Last Saturday we gave our database a makeover, increasing it’s size and processing power. You should have noticed a much faster Groove this week, even during peak periods. As you can see from the chart below, all transactions after the database upgrade on July 26th (red line) occur under 100ms.
We're excited about these updates, and we know many of you will be, too!
We’ve devoted the last few weeks at Groove to improving what we feel is the most important aspect of Groove: your emails. We want you to have the most simple and elegant experience as possible when managing your emails with Groove, so we’ve been focusing our time and resources on cleaning up our email.
Parsing problems reveal themselves in the UI two ways, either by sending blank or empty replies in the place of a customer’s response, or producing a seemingly endless thread of response history making emails nearly impossible to read.
This week we’ve tackled some of our biggest parsing bugs to bring a cleaner, simpler email experience to your inbox.
Mozilla Thunderbird Parsing
We’re proud to announce this week that we’ve nipped one of our most notorious bugs, a particularly pesky parsing bug resulting in empty replies coming in from emails sent using the client Mozilla Thunderbird.
You might recognize this bug by responseless emails, seemingly only echoing your most recent reply.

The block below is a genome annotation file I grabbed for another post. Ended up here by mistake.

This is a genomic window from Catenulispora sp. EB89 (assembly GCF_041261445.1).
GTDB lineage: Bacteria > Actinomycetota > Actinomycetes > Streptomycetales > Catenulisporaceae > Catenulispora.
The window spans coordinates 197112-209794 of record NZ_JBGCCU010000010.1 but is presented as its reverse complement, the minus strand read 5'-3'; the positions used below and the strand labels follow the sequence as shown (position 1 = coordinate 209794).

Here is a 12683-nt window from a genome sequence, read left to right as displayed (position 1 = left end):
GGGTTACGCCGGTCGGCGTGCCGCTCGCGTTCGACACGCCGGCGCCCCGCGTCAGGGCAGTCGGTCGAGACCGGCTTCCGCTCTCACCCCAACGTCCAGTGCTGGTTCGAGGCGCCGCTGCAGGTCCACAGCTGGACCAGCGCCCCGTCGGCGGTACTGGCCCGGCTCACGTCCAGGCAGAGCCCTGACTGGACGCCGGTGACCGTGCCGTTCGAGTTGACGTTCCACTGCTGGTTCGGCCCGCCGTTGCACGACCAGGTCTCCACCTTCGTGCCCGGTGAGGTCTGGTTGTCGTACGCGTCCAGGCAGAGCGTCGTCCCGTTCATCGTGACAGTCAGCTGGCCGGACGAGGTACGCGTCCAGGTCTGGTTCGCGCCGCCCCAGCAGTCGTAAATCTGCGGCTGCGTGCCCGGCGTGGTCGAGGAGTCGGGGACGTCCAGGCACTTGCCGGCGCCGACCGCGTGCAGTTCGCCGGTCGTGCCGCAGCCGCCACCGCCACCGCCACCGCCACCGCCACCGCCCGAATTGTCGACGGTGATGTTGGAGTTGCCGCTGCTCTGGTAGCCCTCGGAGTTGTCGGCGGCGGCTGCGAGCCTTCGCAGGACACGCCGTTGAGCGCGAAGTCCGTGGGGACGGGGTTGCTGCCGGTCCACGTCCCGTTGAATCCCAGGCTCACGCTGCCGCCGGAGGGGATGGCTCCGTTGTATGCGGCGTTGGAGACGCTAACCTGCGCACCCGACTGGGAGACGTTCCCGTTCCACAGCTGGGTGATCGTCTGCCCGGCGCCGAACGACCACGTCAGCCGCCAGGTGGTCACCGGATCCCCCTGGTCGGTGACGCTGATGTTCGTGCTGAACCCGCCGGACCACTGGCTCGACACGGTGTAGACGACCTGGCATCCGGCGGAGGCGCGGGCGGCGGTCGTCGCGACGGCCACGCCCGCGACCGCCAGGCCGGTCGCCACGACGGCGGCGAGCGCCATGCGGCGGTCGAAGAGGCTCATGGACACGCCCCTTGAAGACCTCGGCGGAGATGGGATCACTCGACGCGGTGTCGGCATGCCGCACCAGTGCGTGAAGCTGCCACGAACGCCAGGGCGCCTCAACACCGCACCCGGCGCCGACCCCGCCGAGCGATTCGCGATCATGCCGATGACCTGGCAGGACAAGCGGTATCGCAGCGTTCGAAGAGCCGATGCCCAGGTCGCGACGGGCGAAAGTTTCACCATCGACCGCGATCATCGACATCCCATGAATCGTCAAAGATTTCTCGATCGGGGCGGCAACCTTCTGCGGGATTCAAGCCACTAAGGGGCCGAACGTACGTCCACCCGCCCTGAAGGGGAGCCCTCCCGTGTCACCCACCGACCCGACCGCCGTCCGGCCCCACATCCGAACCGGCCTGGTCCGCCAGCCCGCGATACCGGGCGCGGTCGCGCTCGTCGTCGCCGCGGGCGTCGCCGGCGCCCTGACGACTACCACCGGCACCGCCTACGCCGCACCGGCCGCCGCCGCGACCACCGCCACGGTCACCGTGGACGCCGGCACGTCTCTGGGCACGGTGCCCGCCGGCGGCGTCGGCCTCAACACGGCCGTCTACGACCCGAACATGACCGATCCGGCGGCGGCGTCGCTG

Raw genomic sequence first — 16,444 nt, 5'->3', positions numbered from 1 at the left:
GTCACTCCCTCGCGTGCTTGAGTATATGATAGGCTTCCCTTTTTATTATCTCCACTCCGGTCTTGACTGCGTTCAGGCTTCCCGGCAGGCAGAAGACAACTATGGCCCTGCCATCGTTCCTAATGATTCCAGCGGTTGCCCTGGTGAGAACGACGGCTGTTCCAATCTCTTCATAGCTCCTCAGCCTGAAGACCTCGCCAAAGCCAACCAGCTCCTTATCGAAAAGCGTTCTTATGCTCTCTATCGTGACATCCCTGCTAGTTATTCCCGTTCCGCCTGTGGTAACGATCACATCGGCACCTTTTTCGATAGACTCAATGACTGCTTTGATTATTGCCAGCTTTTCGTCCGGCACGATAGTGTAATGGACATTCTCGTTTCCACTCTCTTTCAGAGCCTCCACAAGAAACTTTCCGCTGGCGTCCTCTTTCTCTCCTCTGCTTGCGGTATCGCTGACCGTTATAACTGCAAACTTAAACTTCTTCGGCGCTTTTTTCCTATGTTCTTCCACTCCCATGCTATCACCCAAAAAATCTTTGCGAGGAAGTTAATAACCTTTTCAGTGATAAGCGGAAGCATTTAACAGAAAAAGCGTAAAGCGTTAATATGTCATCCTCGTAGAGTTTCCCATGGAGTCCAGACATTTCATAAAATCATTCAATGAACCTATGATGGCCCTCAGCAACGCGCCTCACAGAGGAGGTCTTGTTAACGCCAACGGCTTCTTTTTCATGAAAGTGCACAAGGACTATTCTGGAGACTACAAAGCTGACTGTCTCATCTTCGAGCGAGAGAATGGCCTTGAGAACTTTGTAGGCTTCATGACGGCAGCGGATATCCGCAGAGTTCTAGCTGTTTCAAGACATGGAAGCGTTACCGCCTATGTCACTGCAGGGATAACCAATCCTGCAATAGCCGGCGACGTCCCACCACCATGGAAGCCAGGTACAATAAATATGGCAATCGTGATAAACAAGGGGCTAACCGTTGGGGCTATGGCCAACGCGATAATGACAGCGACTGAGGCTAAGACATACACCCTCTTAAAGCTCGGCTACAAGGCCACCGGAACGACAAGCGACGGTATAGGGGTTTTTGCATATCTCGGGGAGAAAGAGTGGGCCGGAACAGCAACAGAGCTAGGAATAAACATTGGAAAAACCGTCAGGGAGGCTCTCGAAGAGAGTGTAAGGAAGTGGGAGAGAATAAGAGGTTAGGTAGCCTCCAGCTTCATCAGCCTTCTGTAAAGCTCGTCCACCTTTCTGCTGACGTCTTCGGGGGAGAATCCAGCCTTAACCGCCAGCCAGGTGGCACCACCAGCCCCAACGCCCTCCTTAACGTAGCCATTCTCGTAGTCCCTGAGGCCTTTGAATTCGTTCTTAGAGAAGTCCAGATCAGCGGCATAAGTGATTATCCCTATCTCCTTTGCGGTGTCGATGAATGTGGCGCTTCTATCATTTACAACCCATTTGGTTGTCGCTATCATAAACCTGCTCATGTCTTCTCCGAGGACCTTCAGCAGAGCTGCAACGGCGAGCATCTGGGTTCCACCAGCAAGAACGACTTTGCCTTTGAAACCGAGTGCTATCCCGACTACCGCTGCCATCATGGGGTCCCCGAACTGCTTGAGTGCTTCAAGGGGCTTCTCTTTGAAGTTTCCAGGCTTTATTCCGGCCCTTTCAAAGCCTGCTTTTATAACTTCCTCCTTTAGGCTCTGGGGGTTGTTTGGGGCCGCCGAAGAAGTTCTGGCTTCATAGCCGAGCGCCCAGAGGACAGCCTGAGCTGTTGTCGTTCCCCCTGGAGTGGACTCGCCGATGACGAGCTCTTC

In the past, if plagued with an email affected by the dreaded Thunderbird bug, you could only solve the mystery of the missing reply by digging through your emails at the source for the original email. Thunderbird emails now parse nicely into Groove, so you won’t have to search through your email client for lost customer replies for any more of your Thunderbird using customers.
Parsing Plain Text Emails
You might have noticed you’ll receive an email thread from a certain customer that appears to be nothing more than an infinite thread of comment history, making customer responses very difficult to read or reference.
The majority of these parsing issues were caused by a few different versions of Outlook, that we nipped in the bud back in the beginning of June. We noticed a few lingering cases attributed to plain text emails. We’ve recently ironed the bulk of these remaining cases, considerably improving even more of your email readability.
Please Note: We haven’t completely eliminated the parsing cases causing these comment history issues, but you’ll definitely see the # of emails affected by this parsing problem diminish after this update.
Custom Parsing for Yahoo
You also might have noticed a handful of emails trickle in with totally blank replies.
We found a majority of those blank emails were a result of customers replying inline via Yahoo. We built a custom parser specifically for the Yahoo client to eliminate missing messages coming from Yahoo Users.
Better Visibility for CCs and Multiple Emails
We’ve always listed any CCs on an email right under the customer name and subject headline, but any extra email addresses included in the To: field instead of under CC would not appear in Groove. While your responses wouldn’t go to the unknown email addresses, it still wasn’t clear what parties were included in the initial email thread.
This week we’ve improved the CC functionality. Now any additional addresses included in the To: field will now show up alongside CCed emails, so you can see every email address listed on a ticket thread, and have even more control over who receives your replies.